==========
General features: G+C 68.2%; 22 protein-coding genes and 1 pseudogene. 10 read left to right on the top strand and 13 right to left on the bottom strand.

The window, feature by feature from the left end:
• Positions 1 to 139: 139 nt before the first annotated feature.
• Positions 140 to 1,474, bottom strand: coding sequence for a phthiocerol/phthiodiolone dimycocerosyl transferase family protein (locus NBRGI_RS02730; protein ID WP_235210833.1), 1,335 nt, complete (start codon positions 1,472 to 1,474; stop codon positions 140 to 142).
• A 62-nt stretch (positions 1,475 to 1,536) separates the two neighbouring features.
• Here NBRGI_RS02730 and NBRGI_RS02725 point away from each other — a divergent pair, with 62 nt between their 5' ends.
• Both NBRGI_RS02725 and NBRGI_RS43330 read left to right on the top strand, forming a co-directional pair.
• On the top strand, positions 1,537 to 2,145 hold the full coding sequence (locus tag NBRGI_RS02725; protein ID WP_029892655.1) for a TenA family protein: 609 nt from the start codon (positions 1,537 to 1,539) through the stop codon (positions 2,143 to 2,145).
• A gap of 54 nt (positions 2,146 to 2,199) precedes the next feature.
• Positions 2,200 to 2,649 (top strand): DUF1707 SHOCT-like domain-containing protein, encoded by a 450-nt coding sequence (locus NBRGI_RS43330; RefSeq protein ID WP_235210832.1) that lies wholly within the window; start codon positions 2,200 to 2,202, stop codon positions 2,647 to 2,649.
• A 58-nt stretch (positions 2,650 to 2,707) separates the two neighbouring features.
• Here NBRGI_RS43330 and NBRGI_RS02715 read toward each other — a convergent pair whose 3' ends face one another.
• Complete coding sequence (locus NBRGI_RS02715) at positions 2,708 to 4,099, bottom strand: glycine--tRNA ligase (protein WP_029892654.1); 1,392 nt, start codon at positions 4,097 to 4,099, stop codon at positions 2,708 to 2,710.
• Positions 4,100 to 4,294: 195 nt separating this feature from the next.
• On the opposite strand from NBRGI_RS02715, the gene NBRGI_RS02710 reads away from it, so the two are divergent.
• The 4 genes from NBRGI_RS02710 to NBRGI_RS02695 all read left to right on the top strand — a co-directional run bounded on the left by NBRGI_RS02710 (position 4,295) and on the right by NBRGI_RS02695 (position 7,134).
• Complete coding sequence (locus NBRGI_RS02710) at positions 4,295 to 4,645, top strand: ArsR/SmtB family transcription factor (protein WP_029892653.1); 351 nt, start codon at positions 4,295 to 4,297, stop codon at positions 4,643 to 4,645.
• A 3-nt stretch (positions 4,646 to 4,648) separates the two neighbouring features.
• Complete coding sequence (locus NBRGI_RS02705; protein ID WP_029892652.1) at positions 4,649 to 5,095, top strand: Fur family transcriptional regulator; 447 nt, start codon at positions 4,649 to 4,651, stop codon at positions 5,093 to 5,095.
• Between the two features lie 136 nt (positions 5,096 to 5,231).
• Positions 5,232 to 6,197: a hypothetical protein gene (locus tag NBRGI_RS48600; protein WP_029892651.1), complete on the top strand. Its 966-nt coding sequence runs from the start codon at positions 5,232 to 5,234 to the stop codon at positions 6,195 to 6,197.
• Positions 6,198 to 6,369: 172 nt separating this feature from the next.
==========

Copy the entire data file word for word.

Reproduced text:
General features: G+C 68.2%; 22 protein-coding genes and 1 pseudogene. 10 read left to right on the top strand and 13 right to left on the bottom strand.

The window, feature by feature from the left end:
• Positions 1 to 139: 139 nt before the first annotated feature.
• Positions 140 to 1,474, bottom strand: coding sequence for a phthiocerol/phthiodiolone dimycocerosyl transferase family protein (locus NBRGI_RS02730; protein ID WP_235210833.1), 1,335 nt, complete (start codon positions 1,472 to 1,474; stop codon positions 140 to 142).
• A 62-nt stretch (positions 1,475 to 1,536) separates the two neighbouring features.
• Here NBRGI_RS02730 and NBRGI_RS02725 point away from each other — a divergent pair, with 62 nt between their 5' ends.
• Both NBRGI_RS02725 and NBRGI_RS43330 read left to right on the top strand, forming a co-directional pair.
• On the top strand, positions 1,537 to 2,145 hold the full coding sequence (locus tag NBRGI_RS02725; protein ID WP_029892655.1) for a TenA family protein: 609 nt from the start codon (positions 1,537 to 1,539) through the stop codon (positions 2,143 to 2,145).
• A gap of 54 nt (positions 2,146 to 2,199) precedes the next feature.
• Positions 2,200 to 2,649 (top strand): DUF1707 SHOCT-like domain-containing protein, encoded by a 450-nt coding sequence (locus NBRGI_RS43330; RefSeq protein ID WP_235210832.1) that lies wholly within the window; start codon positions 2,200 to 2,202, stop codon positions 2,647 to 2,649.
• A 58-nt stretch (positions 2,650 to 2,707) separates the two neighbouring features.
• Here NBRGI_RS43330 and NBRGI_RS02715 read toward each other — a convergent pair whose 3' ends face one another.
• Complete coding sequence (locus NBRGI_RS02715) at positions 2,708 to 4,099, bottom strand: glycine--tRNA ligase (protein WP_029892654.1); 1,392 nt, start codon at positions 4,097 to 4,099, stop codon at positions 2,708 to 2,710.
• Positions 4,100 to 4,294: 195 nt separating this feature from the next.
• On the opposite strand from NBRGI_RS02715, the gene NBRGI_RS02710 reads away from it, so the two are divergent.
• The 4 genes from NBRGI_RS02710 to NBRGI_RS02695 all read left to right on the top strand — a co-directional run bounded on the left by NBRGI_RS02710 (position 4,295) and on the right by NBRGI_RS02695 (position 7,134).
• Complete coding sequence (locus NBRGI_RS02710) at positions 4,295 to 4,645, top strand: ArsR/SmtB family transcription factor (protein WP_029892653.1); 351 nt, start codon at positions 4,295 to 4,297, stop codon at positions 4,643 to 4,645.
• A 3-nt stretch (positions 4,646 to 4,648) separates the two neighbouring features.
• Complete coding sequence (locus NBRGI_RS02705; protein ID WP_029892652.1) at positions 4,649 to 5,095, top strand: Fur family transcriptional regulator; 447 nt, start codon at positions 4,649 to 4,651, stop codon at positions 5,093 to 5,095.
• Between the two features lie 136 nt (positions 5,096 to 5,231).
• Positions 5,232 to 6,197: a hypothetical protein gene (locus tag NBRGI_RS48600; protein WP_029892651.1), complete on the top strand. Its 966-nt coding sequence runs from the start codon at positions 5,232 to 5,234 to the stop codon at positions 6,195 to 6,197.
• Positions 6,198 to 6,369: 172 nt separating this feature from the next.